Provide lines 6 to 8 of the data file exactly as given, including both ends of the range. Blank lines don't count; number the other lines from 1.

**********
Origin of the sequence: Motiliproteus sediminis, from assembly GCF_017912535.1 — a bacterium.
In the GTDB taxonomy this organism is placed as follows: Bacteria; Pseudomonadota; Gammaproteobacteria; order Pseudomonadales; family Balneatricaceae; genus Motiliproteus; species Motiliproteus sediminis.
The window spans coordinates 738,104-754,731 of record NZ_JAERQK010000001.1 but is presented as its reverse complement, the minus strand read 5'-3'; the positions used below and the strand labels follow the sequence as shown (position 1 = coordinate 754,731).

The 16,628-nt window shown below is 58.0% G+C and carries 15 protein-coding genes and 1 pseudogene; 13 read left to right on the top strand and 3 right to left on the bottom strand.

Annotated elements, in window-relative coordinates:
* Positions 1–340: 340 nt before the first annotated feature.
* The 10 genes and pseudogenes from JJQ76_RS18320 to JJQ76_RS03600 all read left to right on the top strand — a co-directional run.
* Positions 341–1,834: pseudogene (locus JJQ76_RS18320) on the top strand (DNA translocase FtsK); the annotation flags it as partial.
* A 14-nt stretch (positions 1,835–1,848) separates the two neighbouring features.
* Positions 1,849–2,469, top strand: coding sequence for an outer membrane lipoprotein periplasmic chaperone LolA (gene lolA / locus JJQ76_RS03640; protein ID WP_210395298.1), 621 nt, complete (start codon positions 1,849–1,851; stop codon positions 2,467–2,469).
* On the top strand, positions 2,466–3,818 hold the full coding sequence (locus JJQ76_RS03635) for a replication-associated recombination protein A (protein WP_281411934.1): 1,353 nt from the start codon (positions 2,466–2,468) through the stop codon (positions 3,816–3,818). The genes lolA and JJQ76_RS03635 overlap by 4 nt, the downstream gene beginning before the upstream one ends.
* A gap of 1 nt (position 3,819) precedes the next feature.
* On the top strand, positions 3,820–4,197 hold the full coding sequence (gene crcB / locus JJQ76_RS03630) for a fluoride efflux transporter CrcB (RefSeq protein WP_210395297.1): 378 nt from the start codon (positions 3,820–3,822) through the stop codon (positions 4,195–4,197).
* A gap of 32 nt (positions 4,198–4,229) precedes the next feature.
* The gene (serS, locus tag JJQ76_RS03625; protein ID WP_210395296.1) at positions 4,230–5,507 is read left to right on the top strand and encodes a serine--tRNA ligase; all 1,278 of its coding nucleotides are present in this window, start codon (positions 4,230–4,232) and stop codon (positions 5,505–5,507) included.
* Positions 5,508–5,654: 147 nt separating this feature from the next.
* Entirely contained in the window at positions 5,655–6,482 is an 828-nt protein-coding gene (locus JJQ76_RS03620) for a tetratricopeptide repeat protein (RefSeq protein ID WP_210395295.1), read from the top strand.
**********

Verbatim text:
* Positions 1–340: 340 nt before the first annotated feature.
* The 10 genes and pseudogenes from JJQ76_RS18320 to JJQ76_RS03600 all read left to right on the top strand — a co-directional run.
* Positions 341–1,834: pseudogene (locus JJQ76_RS18320) on the top strand (DNA translocase FtsK); the annotation flags it as partial.